The UAE has abundant solar energy source with an average radiation of 6.3 kWh/m2 per day. Solar steam generation is emerging as a promising technology for its potential in harvesting solar energy for various applications such as power generation, water treatment, desalination, and sterilization. Inspired by the natural desalination process of halophytes of the UAE, different from energy intensive RO/thermal desalination, we propose an all‐in-one multifunctional 3D printed passive solar distillation device.
The capability of grey mangroves (Avicennia marina), the only species present in the UAE to repel 60‐80% salt in roots, and unexplored mechanism of seawater propagation in Salicornia (S. bigelovii), motivate us to understand the morphological microstructures and quantify the role of each part of plant towards natural passive desalination. Recent advances in micro 3D printing enable us to print artificial leaves, stems, and roots at a very high resolution comparable to the microstructures of halophytes. These 3D printed artificial leaves, stems, and roots, with controlled surface chemistry and microstructures, empower us to perform mechanistic study systematically. This also leads us to design synthetic plants with high‐performance solar thermal energy conversion efficiency, owing to the insightful understanding of the phenomena: (i) sunlight harvesting of absorber surface like leaves; (ii) liquid propagation in superhydrophilic hierarchical microchannels as in stem; and (iii) salt repelling microchannels as in roots; ultimately leading towards vapor condensation and freshwater collection.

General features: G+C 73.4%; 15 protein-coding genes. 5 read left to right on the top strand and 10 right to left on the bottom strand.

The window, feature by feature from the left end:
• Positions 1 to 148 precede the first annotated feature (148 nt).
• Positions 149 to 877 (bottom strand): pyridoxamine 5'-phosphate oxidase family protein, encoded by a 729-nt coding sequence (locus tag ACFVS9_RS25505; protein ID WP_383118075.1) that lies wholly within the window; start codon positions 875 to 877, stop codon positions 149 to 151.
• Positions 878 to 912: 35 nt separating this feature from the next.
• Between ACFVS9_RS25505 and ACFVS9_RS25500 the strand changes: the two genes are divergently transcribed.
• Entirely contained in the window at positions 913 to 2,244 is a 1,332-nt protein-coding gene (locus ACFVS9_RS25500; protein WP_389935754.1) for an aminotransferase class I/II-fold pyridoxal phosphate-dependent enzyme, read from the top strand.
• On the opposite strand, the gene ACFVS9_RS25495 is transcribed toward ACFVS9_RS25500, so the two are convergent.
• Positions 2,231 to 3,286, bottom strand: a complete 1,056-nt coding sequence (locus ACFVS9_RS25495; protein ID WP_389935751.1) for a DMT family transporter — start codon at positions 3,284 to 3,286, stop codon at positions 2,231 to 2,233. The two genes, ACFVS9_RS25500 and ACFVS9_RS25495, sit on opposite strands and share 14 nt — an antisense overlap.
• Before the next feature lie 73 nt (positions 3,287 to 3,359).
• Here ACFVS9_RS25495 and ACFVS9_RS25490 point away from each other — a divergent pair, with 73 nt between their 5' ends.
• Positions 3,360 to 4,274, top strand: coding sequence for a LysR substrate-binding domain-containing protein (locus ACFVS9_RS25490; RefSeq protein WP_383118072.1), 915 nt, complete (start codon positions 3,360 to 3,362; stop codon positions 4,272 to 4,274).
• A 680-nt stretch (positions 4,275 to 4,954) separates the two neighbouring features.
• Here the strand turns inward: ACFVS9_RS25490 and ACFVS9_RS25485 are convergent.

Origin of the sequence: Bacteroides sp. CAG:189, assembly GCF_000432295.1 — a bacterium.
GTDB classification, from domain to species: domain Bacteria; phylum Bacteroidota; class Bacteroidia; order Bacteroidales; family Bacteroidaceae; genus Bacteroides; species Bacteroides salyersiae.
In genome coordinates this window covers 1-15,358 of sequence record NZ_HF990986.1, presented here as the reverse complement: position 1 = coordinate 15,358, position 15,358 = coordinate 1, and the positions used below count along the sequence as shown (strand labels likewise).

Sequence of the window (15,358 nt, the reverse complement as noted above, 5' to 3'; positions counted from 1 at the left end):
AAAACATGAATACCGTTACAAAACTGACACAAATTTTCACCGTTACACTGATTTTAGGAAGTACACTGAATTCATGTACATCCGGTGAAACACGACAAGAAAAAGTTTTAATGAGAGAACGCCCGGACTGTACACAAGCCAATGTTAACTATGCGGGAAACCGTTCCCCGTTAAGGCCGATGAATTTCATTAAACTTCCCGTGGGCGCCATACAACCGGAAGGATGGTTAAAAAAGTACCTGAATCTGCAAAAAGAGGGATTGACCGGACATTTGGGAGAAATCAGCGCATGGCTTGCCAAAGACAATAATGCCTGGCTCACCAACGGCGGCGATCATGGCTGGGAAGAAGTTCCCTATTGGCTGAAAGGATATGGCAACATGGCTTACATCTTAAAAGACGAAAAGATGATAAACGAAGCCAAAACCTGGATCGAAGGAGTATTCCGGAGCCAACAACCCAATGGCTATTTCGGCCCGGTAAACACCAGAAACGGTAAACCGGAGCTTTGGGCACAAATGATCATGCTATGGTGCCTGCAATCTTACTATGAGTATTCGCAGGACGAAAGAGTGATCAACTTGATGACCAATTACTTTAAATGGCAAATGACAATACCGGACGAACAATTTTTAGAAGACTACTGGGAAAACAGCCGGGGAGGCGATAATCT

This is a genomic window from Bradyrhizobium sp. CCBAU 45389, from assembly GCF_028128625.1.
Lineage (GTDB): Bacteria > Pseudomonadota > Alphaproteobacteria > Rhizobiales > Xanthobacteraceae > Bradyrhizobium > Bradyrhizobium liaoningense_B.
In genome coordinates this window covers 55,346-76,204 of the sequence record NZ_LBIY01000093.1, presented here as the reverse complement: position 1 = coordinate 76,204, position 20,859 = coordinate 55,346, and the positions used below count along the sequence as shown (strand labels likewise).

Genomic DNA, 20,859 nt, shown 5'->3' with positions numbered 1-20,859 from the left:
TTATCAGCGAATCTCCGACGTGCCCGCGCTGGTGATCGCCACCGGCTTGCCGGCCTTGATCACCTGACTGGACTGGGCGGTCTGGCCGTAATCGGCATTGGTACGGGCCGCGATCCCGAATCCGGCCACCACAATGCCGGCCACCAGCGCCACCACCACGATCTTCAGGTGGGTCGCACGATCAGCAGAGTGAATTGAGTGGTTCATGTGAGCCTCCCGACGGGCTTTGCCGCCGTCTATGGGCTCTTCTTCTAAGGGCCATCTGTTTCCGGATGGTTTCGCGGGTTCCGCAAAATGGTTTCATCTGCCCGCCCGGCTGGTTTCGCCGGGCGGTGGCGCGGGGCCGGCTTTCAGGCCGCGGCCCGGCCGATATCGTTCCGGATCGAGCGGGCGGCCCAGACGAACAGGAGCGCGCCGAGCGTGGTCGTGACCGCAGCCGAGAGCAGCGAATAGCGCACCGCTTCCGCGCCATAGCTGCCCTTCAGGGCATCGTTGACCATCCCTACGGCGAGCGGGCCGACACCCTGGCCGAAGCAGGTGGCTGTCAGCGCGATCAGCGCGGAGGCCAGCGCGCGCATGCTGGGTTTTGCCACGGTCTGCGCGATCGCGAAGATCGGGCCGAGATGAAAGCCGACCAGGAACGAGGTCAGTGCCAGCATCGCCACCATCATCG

The proposed approach is valuable to both large‐scale distillation and portable applications in rural areas or off‐grid islands. The ability to generate vapor and collect fresh water under ambient sunlight passively holds promise for significant cost reduction of existing solar thermal systems while opening up new applications such as desalination, wastewater treatment, and sterilization. The scope of the proposed work is well aligned with one of the strategic research categories of AARE: energy, water, and environment.